With the container image in place, the next step is to create the container. To do so, click the ‘Create CT‘ button at the top right corner.

Proxmox Create Template
Proxmox Create Template

Shortly thereafter, you will see a wizard guiding you to create the container. In the first step, fill in the container hostname and password and confirm it. Then click ‘Next‘.

Proxmox Container Details
Proxmox Container Details

In the ‘Template‘ section, click on ‘Template‘ and select your container image file in a compressed tar archive format and click ‘Next‘.

Choose Fedora Container Image
Choose the Fedora Container Image

In the ‘Disks‘ section, specify the disk size of the container. By default, this is set to 8GB, however, you can adjust it to your preference and click ‘Next‘.

Set Disk for Container Image
Set Disk for Container Image

In the ‘CPU‘ section specify the number of CPUs and click ‘Next‘.

Set CPU for Container Image
Set CPU for Container Image

In the ‘Memory‘ section specify the memory size and swap. Ideally, the swap size should be half the size of RAM. In this case, we have assigned our container 512MB of RAM and 256MB of swap space.

Once done, click ‘Next‘.

Set Memory for Container Image
Set Memory for Container Image

In the ‘Network‘ section specify the preferred network settings. In our case, we have chosen to go with DHCP settings for both IPv4 and IPv6 protocols.

Set Network for Container Image
Set Network for Container Image

In case you don’t have a network bridge, you can easily create one by heading over to ‘proxmox‘ –> ‘Network‘ –> ‘Create‘ –> ‘Linux Bridge‘.

Create Network Bridge
Create Network Bridge

Be sure to specify the IPv4 and CIDR that corresponds to your LAN and click ‘Create‘.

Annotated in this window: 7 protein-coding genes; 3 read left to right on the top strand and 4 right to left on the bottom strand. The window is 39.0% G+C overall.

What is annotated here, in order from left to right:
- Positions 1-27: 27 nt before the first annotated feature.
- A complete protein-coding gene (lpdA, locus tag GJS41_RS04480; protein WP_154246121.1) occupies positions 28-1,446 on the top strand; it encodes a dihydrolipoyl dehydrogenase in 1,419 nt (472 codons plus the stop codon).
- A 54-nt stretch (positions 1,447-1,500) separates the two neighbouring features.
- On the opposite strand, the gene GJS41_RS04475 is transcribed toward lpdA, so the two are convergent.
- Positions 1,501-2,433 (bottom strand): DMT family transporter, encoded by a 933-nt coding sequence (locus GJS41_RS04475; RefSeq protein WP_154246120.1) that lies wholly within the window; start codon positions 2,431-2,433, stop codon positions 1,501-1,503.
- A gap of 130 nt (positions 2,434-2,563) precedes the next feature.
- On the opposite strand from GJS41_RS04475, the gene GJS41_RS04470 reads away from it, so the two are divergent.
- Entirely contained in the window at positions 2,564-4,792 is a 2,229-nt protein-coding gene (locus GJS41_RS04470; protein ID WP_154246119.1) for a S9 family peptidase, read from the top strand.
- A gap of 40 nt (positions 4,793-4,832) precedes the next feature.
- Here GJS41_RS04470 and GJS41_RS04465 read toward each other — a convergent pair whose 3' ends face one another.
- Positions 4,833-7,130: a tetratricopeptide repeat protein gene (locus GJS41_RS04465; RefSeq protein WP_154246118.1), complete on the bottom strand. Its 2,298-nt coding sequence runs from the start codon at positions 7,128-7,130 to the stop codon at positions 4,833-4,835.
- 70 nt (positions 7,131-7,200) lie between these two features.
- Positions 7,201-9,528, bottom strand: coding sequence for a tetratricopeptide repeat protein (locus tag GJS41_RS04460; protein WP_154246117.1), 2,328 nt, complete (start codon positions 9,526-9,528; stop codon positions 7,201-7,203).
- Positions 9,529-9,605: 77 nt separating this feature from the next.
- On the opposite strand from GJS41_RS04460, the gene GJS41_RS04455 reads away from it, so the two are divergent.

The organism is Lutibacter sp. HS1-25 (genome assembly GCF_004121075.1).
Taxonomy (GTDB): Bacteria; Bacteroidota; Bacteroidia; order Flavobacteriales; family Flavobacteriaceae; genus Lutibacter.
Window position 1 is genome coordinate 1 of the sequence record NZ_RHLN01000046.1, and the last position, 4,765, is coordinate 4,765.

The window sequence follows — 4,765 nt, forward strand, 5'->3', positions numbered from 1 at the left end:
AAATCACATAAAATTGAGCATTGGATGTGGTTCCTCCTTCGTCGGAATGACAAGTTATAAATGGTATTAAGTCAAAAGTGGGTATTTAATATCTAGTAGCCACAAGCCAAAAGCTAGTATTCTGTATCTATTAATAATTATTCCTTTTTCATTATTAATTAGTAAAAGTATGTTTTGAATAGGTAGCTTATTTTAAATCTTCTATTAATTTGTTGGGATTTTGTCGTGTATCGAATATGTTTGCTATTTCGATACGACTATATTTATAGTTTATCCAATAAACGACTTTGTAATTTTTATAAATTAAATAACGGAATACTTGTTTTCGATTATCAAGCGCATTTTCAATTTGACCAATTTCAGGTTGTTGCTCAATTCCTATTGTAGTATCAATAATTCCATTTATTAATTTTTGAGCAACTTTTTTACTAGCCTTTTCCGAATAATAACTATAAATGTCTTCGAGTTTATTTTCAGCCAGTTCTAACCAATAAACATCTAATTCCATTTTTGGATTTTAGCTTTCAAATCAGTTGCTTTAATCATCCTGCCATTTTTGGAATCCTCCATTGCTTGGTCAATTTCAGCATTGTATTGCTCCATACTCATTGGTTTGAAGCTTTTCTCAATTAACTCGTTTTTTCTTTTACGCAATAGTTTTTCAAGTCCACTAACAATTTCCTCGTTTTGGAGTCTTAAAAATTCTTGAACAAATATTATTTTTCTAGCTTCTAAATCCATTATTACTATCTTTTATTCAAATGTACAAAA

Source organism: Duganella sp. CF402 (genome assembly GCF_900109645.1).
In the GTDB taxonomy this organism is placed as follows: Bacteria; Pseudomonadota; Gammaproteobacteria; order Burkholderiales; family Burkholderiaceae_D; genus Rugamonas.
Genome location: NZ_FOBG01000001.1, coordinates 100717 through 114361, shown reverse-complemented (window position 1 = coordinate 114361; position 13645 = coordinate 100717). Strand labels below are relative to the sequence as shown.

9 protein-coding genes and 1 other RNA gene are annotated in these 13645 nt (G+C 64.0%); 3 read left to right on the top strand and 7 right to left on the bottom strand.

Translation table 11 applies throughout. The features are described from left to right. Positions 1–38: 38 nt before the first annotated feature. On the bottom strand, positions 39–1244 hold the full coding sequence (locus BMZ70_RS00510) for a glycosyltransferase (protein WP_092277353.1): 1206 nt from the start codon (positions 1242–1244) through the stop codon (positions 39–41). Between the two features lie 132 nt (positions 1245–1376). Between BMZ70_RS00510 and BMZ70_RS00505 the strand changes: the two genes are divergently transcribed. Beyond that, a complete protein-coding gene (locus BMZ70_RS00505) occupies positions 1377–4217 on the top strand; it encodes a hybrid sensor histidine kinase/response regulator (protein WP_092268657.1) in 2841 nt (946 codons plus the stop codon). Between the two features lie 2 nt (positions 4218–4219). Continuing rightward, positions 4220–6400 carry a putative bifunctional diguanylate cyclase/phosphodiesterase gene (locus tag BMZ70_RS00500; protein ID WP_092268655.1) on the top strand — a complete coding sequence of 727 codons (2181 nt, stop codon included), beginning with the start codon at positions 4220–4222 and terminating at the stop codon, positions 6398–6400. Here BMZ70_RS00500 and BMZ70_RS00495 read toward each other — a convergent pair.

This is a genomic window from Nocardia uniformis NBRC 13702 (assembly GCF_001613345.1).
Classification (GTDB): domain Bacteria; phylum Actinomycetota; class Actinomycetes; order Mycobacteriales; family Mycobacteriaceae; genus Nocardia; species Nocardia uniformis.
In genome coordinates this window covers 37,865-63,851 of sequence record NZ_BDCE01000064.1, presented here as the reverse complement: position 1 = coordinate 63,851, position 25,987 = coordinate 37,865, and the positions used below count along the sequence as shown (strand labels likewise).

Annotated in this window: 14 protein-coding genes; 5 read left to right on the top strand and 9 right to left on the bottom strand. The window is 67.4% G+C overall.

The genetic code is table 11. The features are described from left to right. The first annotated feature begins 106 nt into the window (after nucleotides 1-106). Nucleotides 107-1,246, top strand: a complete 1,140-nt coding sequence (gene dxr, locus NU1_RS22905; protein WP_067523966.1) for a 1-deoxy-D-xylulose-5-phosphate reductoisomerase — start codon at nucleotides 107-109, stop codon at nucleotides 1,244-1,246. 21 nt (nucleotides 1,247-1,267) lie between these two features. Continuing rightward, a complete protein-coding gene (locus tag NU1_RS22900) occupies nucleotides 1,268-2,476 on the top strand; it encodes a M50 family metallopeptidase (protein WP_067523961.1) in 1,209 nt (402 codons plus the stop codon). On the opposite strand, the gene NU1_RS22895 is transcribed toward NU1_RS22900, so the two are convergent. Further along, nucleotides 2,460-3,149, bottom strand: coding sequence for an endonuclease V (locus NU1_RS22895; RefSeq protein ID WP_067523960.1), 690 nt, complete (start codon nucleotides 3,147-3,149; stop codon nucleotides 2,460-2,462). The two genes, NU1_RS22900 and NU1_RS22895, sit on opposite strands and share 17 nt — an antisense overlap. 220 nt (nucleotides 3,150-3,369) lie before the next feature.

Network Bridge Settings
Network Bridge Settings

For ‘DNS‘ settings, leave it blank to use the default DNS settings on your LAN network. Then hit ‘Next‘.

Network DNS Settings
Network DNS Settings

Confirm that all your container settings. If all looks good, click ‘Finish‘, otherwise click ‘Back‘ and make the necessary changes. You can check the ‘Start after created‘ checkbox to launch the container once created.

Proxmox Container Settings
Proxmox Container Settings

Once you click the ‘Finish‘ button a pop-up window will be displayed showing the steps taken during the creation of the container. Once all the steps are complete, you will see the ‘TASK OK‘ notification. Close the window to exit.

Finish Creating Container Image
Finish Creating Container Image

Step 3: Log in to the Proxmox Container Image

To access to log into the container navigate to ‘Proxmox‘ –> ‘Container_name‘ –> ‘Console‘. Log in as the root user with the password you specified during the container creation.

Login Proxmox Container Image
Login Proxmox Container Image

You can have an overview of the container by clicking the ‘Summary‘ button.

Proxmox Container Overview
Proxmox Container Overview
Conclusion

In this tutorial of the Proxmox series, we have briefly looked at LXC containers and explored how to create and manage LXC containers on Proxmox. See you in the next guide about how to backup and restore vm.

James Kiarie
This is James, a certified Linux administrator and a tech enthusiast who loves keeping in touch with emerging trends in the tech world. When I'm not running commands on the terminal, I'm taking listening to some cool music. taking a casual stroll or watching a nice movie.